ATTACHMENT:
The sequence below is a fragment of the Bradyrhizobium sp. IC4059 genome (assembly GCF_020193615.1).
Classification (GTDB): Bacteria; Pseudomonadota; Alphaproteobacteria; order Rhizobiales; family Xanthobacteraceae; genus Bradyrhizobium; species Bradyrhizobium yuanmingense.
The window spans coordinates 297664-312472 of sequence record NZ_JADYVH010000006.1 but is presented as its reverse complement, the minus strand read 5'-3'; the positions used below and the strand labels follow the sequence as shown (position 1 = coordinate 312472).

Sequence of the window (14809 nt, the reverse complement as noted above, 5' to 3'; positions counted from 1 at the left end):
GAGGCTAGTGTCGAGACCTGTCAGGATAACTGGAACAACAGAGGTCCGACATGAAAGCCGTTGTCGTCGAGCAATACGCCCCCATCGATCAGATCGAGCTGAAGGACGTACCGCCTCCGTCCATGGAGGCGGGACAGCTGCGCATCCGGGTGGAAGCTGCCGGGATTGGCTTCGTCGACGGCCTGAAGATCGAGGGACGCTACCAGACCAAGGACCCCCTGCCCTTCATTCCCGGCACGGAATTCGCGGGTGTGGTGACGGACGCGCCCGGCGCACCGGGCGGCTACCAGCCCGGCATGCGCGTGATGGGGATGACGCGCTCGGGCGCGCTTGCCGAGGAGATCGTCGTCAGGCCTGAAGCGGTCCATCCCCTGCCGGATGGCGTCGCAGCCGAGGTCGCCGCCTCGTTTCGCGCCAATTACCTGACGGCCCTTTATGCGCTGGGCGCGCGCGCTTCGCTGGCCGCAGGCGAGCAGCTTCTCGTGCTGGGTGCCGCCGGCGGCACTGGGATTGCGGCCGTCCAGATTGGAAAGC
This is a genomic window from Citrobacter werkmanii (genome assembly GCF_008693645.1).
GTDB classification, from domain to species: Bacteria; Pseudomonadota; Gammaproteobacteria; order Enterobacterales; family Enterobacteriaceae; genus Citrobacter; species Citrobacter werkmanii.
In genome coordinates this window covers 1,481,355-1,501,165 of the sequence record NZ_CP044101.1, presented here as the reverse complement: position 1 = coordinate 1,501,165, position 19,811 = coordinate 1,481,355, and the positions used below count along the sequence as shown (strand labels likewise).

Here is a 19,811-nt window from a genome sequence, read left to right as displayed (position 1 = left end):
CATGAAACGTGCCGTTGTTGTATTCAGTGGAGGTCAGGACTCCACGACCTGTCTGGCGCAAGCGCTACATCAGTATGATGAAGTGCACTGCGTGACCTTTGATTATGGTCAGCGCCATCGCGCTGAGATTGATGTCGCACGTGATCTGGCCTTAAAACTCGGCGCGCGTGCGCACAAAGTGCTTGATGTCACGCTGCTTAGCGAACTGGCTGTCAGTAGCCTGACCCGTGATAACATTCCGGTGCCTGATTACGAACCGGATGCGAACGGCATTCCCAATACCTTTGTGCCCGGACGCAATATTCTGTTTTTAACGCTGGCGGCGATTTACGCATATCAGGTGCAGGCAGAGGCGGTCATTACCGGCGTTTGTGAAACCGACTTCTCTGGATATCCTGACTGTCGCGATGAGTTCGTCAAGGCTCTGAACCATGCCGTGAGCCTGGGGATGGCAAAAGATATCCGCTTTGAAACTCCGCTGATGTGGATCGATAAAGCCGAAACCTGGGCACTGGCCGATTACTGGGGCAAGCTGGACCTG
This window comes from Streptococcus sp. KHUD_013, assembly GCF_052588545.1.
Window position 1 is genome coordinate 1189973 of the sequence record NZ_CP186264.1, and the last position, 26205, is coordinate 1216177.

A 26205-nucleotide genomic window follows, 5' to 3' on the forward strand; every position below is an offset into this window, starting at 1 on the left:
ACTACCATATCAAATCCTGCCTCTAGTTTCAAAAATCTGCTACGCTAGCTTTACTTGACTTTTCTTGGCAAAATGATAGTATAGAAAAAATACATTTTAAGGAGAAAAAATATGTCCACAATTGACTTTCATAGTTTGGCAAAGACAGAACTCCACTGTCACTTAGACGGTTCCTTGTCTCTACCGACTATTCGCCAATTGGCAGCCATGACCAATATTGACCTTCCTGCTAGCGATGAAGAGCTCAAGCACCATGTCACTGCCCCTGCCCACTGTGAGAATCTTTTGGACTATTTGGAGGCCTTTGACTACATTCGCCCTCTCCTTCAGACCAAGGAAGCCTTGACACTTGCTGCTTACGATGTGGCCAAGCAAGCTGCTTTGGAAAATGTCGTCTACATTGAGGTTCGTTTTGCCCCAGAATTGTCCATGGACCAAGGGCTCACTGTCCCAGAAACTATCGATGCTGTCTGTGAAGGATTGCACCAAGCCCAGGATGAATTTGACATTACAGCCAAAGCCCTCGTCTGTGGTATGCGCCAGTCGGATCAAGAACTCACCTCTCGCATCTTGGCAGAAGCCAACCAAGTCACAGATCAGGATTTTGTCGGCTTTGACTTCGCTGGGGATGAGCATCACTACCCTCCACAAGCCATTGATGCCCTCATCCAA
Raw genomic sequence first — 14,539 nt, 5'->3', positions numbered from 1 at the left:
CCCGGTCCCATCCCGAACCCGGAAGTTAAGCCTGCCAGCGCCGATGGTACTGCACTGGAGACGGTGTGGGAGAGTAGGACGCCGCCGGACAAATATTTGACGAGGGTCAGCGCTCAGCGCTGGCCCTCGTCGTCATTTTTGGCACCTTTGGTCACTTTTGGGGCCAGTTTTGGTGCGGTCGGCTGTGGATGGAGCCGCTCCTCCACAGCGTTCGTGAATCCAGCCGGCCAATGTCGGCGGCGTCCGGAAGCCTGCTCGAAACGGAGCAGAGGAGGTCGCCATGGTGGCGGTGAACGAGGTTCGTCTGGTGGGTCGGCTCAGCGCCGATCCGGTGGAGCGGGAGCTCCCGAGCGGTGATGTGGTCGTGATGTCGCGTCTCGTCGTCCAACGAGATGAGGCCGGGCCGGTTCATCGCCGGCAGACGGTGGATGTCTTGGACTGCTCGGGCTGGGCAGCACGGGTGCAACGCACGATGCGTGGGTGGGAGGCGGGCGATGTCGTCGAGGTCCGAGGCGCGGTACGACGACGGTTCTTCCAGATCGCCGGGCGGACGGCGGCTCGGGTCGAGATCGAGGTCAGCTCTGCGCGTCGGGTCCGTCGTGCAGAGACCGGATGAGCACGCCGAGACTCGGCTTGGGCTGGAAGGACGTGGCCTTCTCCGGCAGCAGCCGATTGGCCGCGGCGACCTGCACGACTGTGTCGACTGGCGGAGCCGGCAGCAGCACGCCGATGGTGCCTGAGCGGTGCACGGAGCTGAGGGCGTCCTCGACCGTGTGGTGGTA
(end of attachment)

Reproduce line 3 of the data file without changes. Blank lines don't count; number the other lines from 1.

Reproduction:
The window spans coordinates 297664-312472 of sequence record NZ_JADYVH010000006.1 but is presented as its reverse complement, the minus strand read 5'-3'; the positions used below and the strand labels follow the sequence as shown (position 1 = coordinate 312472).